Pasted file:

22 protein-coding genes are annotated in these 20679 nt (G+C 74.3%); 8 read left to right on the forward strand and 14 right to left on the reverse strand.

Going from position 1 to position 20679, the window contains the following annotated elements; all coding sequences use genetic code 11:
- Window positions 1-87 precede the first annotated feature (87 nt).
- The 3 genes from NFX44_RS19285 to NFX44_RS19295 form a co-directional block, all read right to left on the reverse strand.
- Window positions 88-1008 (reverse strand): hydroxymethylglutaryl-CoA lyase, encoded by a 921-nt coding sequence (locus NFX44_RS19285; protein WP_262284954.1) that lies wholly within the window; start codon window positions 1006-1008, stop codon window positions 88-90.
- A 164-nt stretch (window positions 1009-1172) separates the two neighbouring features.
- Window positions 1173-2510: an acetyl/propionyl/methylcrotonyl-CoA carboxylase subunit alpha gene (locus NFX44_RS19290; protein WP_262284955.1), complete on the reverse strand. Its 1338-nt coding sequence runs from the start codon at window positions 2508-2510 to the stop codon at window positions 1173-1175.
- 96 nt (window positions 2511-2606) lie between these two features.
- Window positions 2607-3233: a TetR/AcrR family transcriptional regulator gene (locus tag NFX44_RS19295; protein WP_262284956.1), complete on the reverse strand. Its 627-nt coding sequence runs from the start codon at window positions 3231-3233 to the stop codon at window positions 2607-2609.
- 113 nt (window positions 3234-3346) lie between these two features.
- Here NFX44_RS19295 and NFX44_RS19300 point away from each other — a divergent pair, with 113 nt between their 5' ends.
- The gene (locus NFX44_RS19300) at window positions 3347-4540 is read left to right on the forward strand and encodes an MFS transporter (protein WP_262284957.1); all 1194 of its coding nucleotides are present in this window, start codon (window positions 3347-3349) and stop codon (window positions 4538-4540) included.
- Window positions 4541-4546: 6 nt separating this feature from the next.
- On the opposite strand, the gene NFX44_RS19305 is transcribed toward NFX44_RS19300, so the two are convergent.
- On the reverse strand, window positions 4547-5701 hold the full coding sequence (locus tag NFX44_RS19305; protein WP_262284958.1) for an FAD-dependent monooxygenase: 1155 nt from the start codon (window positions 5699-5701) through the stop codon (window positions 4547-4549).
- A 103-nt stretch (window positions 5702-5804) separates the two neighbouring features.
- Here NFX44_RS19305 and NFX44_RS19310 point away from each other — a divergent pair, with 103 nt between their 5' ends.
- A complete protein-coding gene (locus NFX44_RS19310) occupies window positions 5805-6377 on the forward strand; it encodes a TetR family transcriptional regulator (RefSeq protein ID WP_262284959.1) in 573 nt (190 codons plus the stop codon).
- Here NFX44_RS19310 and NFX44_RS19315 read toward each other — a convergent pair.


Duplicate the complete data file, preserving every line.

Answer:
22 protein-coding genes are annotated in these 20679 nt (G+C 74.3%); 8 read left to right on the forward strand and 14 right to left on the reverse strand.

Going from position 1 to position 20679, the window contains the following annotated elements; all coding sequences use genetic code 11:
- Window positions 1-87 precede the first annotated feature (87 nt).
- The 3 genes from NFX44_RS19285 to NFX44_RS19295 form a co-directional block, all read right to left on the reverse strand.
- Window positions 88-1008 (reverse strand): hydroxymethylglutaryl-CoA lyase, encoded by a 921-nt coding sequence (locus NFX44_RS19285; protein WP_262284954.1) that lies wholly within the window; start codon window positions 1006-1008, stop codon window positions 88-90.
- A 164-nt stretch (window positions 1009-1172) separates the two neighbouring features.
- Window positions 1173-2510: an acetyl/propionyl/methylcrotonyl-CoA carboxylase subunit alpha gene (locus NFX44_RS19290; protein WP_262284955.1), complete on the reverse strand. Its 1338-nt coding sequence runs from the start codon at window positions 2508-2510 to the stop codon at window positions 1173-1175.
- 96 nt (window positions 2511-2606) lie between these two features.
- Window positions 2607-3233: a TetR/AcrR family transcriptional regulator gene (locus tag NFX44_RS19295; protein WP_262284956.1), complete on the reverse strand. Its 627-nt coding sequence runs from the start codon at window positions 3231-3233 to the stop codon at window positions 2607-2609.
- 113 nt (window positions 3234-3346) lie between these two features.
- Here NFX44_RS19295 and NFX44_RS19300 point away from each other — a divergent pair, with 113 nt between their 5' ends.
- The gene (locus NFX44_RS19300) at window positions 3347-4540 is read left to right on the forward strand and encodes an MFS transporter (protein WP_262284957.1); all 1194 of its coding nucleotides are present in this window, start codon (window positions 3347-3349) and stop codon (window positions 4538-4540) included.
- Window positions 4541-4546: 6 nt separating this feature from the next.
- On the opposite strand, the gene NFX44_RS19305 is transcribed toward NFX44_RS19300, so the two are convergent.
- On the reverse strand, window positions 4547-5701 hold the full coding sequence (locus tag NFX44_RS19305; protein WP_262284958.1) for an FAD-dependent monooxygenase: 1155 nt from the start codon (window positions 5699-5701) through the stop codon (window positions 4547-4549).
- A 103-nt stretch (window positions 5702-5804) separates the two neighbouring features.
- Here NFX44_RS19305 and NFX44_RS19310 point away from each other — a divergent pair, with 103 nt between their 5' ends.
- A complete protein-coding gene (locus NFX44_RS19310) occupies window positions 5805-6377 on the forward strand; it encodes a TetR family transcriptional regulator (RefSeq protein ID WP_262284959.1) in 573 nt (190 codons plus the stop codon).
- Here NFX44_RS19310 and NFX44_RS19315 read toward each other — a convergent pair.